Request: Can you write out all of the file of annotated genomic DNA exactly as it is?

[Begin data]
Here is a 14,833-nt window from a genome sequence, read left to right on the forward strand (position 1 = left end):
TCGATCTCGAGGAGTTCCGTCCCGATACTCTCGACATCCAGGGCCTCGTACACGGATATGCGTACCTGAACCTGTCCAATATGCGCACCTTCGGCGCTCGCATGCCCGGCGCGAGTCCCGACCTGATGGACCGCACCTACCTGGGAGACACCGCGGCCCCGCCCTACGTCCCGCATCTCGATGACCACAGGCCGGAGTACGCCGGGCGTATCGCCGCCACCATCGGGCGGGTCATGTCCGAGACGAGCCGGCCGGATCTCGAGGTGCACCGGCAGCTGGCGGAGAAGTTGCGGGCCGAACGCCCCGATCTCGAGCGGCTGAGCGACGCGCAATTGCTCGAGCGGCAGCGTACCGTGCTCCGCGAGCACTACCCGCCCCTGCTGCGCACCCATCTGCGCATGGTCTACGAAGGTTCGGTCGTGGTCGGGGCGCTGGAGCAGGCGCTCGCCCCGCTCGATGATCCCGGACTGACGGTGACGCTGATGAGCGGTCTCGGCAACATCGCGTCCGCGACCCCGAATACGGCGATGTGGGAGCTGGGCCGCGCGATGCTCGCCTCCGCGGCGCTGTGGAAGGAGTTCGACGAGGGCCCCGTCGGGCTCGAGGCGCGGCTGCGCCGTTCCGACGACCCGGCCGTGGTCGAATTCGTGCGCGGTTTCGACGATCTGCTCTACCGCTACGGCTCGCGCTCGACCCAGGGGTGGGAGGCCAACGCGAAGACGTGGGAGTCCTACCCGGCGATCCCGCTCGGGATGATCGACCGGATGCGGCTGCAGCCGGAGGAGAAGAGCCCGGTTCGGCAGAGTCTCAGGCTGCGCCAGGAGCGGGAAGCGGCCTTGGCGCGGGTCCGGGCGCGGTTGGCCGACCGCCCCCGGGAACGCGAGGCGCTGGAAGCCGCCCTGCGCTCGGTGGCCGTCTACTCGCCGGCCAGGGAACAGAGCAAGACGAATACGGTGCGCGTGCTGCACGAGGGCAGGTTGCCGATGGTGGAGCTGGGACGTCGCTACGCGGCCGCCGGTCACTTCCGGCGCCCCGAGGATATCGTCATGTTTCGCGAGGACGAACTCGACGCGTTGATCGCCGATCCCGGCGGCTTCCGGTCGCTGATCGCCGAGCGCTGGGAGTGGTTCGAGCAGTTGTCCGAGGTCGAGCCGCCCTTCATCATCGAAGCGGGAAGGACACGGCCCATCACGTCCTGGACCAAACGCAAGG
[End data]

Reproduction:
Here is a 14,833-nt window from a genome sequence, read left to right on the forward strand (position 1 = left end):
TCGATCTCGAGGAGTTCCGTCCCGATACTCTCGACATCCAGGGCCTCGTACACGGATATGCGTACCTGAACCTGTCCAATATGCGCACCTTCGGCGCTCGCATGCCCGGCGCGAGTCCCGACCTGATGGACCGCACCTACCTGGGAGACACCGCGGCCCCGCCCTACGTCCCGCATCTCGATGACCACAGGCCGGAGTACGCCGGGCGTATCGCCGCCACCATCGGGCGGGTCATGTCCGAGACGAGCCGGCCGGATCTCGAGGTGCACCGGCAGCTGGCGGAGAAGTTGCGGGCCGAACGCCCCGATCTCGAGCGGCTGAGCGACGCGCAATTGCTCGAGCGGCAGCGTACCGTGCTCCGCGAGCACTACCCGCCCCTGCTGCGCACCCATCTGCGCATGGTCTACGAAGGTTCGGTCGTGGTCGGGGCGCTGGAGCAGGCGCTCGCCCCGCTCGATGATCCCGGACTGACGGTGACGCTGATGAGCGGTCTCGGCAACATCGCGTCCGCGACCCCGAATACGGCGATGTGGGAGCTGGGCCGCGCGATGCTCGCCTCCGCGGCGCTGTGGAAGGAGTTCGACGAGGGCCCCGTCGGGCTCGAGGCGCGGCTGCGCCGTTCCGACGACCCGGCCGTGGTCGAATTCGTGCGCGGTTTCGACGATCTGCTCTACCGCTACGGCTCGCGCTCGACCCAGGGGTGGGAGGCCAACGCGAAGACGTGGGAGTCCTACCCGGCGATCCCGCTCGGGATGATCGACCGGATGCGGCTGCAGCCGGAGGAGAAGAGCCCGGTTCGGCAGAGTCTCAGGCTGCGCCAGGAGCGGGAAGCGGCCTTGGCGCGGGTCCGGGCGCGGTTGGCCGACCGCCCCCGGGAACGCGAGGCGCTGGAAGCCGCCCTGCGCTCGGTGGCCGTCTACTCGCCGGCCAGGGAACAGAGCAAGACGAATACGGTGCGCGTGCTGCACGAGGGCAGGTTGCCGATGGTGGAGCTGGGACGTCGCTACGCGGCCGCCGGTCACTTCCGGCGCCCCGAGGATATCGTCATGTTTCGCGAGGACGAACTCGACGCGTTGATCGCCGATCCCGGCGGCTTCCGGTCGCTGATCGCCGAGCGCTGGGAGTGGTTCGAGCAGTTGTCCGAGGTCGAGCCGCCCTTCATCATCGAAGCGGGAAGGACACGGCCCATCACGTCCTGGACCAAACGCAAGG